As we pointed out in the pod, the rhythm of the episode felt very off. Crystal and friend teleport at one point, and we don’t see where they end up until maybe twenty or thirty minutes later. We skip to a resolution from last week’s gas explosion, with one Inhuman dead and Auran presumed dead and examined by “Desmond” and an assistant (what, you aren’t going to tell the authorities immediately after someone dies on your property?). We see that Laser Eyes and Plant Lady have caught up to Black Bolt’s prison buddy and are already in pursuit of the Royal Family. And even within the episode itself, we have erratic shifts, which a healed Auran killing Desmond’s assistant at the end of one scene, and in her next scene is wearing scrubs with no explanation and suddenly has Desmond as a buddy. Throughout this episode, I kept thinking that I was missing a scene.

Or how about when Karnak and Jen make their plan against the angry weedheads? We see Karnak grab a stick and try to conjure up a stealthy play against them… and in their next scene, we have shifted from day to night. Really taking his time there, right? It’s hard to know who to blame for this confusion and jarring edits—either this is a first and rough draft of a screenplay that did not get attention, or this episode was Frankenstein-ed together pretty quickly in the editing room. Either of those possibilities indicate a no-good-very-bad rushed production.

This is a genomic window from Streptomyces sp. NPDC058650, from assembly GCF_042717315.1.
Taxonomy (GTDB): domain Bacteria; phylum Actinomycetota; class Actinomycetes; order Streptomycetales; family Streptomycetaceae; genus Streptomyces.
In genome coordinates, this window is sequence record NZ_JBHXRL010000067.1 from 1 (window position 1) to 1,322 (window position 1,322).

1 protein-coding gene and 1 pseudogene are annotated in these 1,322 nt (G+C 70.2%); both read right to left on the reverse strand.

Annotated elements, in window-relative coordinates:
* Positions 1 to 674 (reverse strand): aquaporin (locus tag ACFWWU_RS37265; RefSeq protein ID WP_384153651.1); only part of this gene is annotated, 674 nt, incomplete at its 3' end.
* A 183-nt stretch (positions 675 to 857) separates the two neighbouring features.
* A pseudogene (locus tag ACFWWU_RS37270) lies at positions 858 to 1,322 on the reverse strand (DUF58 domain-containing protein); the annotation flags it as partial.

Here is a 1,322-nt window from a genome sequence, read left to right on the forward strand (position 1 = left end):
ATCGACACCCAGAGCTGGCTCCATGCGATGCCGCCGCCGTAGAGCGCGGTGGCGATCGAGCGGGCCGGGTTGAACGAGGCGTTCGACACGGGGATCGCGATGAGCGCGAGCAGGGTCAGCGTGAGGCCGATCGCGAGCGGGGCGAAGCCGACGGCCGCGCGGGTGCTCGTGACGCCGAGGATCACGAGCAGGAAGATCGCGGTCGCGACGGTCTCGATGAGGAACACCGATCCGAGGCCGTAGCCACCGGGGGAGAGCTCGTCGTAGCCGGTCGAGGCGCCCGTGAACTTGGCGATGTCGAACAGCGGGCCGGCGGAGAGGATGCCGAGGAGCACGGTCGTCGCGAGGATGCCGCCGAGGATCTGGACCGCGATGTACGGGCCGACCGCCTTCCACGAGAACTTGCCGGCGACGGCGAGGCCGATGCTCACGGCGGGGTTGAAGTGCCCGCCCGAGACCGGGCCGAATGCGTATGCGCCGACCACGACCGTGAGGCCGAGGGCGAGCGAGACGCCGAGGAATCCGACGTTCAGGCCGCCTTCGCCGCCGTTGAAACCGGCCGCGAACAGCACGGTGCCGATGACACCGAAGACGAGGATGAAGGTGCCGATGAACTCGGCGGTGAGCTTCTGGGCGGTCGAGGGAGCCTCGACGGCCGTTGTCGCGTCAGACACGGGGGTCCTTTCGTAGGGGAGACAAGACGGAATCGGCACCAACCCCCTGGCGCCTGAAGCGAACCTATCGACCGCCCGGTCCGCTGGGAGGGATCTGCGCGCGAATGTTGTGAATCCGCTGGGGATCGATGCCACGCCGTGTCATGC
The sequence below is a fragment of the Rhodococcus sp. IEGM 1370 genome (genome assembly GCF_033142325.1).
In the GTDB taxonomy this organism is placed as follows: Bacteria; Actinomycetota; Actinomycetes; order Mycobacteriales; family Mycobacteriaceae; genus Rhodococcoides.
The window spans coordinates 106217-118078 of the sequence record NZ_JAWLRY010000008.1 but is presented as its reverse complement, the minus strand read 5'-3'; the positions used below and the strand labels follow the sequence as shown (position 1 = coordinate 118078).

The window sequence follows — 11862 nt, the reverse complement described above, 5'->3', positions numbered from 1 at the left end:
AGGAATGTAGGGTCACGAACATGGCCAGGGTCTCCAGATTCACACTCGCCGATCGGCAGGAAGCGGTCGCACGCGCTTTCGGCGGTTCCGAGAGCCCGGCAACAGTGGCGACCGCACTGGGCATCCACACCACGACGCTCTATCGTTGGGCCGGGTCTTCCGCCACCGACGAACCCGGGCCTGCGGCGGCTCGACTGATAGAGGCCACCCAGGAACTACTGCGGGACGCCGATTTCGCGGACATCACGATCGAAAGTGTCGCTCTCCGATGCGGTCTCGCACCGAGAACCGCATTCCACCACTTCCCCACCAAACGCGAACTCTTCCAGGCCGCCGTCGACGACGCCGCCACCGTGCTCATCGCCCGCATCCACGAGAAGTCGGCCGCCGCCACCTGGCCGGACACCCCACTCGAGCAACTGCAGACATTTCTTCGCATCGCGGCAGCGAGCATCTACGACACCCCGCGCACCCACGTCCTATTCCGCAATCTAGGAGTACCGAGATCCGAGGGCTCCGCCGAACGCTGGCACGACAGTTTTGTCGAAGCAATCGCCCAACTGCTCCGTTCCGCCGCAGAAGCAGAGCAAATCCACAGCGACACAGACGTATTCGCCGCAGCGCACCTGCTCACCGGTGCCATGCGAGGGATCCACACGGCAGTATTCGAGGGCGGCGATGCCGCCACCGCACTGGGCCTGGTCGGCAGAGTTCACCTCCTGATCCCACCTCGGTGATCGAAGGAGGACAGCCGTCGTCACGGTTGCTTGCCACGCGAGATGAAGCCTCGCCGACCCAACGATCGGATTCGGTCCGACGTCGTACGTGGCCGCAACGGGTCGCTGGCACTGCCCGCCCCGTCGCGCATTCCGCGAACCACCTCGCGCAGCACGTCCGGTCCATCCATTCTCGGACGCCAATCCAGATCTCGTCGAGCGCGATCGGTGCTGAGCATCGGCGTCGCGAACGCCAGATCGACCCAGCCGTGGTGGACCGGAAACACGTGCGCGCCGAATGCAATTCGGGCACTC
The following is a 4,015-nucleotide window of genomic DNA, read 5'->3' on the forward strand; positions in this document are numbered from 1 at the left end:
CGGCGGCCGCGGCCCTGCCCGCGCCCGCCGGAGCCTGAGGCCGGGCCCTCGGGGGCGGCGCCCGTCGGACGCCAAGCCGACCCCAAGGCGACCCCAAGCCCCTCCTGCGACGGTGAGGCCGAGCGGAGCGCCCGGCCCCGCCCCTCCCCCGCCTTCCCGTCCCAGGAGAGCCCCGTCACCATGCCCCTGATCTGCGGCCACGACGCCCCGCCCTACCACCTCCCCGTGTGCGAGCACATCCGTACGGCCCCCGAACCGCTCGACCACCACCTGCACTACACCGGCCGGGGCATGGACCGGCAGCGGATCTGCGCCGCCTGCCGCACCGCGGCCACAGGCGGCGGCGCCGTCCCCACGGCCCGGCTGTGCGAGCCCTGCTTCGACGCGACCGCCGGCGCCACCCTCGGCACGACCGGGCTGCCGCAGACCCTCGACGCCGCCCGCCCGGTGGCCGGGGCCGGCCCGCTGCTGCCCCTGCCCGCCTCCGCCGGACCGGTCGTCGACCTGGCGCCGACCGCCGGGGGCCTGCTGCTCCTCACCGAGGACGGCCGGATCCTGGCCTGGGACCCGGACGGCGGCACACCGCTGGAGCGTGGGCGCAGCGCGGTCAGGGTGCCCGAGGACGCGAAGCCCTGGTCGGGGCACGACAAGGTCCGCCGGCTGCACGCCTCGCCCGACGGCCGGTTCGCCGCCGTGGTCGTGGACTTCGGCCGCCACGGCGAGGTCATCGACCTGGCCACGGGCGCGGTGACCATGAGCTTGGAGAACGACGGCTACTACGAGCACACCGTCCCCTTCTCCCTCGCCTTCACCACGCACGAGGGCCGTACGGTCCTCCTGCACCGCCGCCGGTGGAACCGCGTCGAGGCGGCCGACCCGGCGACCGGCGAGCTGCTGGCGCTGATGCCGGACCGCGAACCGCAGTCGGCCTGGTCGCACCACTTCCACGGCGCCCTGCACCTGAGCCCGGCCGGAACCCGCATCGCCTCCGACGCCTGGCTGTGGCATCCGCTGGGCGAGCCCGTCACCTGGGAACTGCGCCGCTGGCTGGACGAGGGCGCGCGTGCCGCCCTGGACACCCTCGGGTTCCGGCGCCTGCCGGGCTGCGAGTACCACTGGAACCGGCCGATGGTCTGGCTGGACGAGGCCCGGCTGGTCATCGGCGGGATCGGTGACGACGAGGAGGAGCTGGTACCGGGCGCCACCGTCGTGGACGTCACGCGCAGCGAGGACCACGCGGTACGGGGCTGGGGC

The Larger Character Arcs Are Materializing

I will finally concede to Black Bolt and Medusa maybe having a nice and authentic-feeling relationship; their lovey-dovey body language at the back of an uncomfortable Louise did work at the moment. And having Locus actually speak for the people feeling somewhat oppressed or left out by the Royal Family gave the show something it tried to set up but lacked from the very beginning—a moral arc for Black Bolt and family. We know about the “rigid meritocracy” and Black Bolt’s sometimes unpopular decisions, but we never get a good feel of the larger conflict and don’t really buy into the idea that maybe Black Bolt has flaws as a leader. Medusa defends her husband, saying that what they do is for the best of the people of Attilan, even if it may not seem so on the surface. Conflict. Character. Story.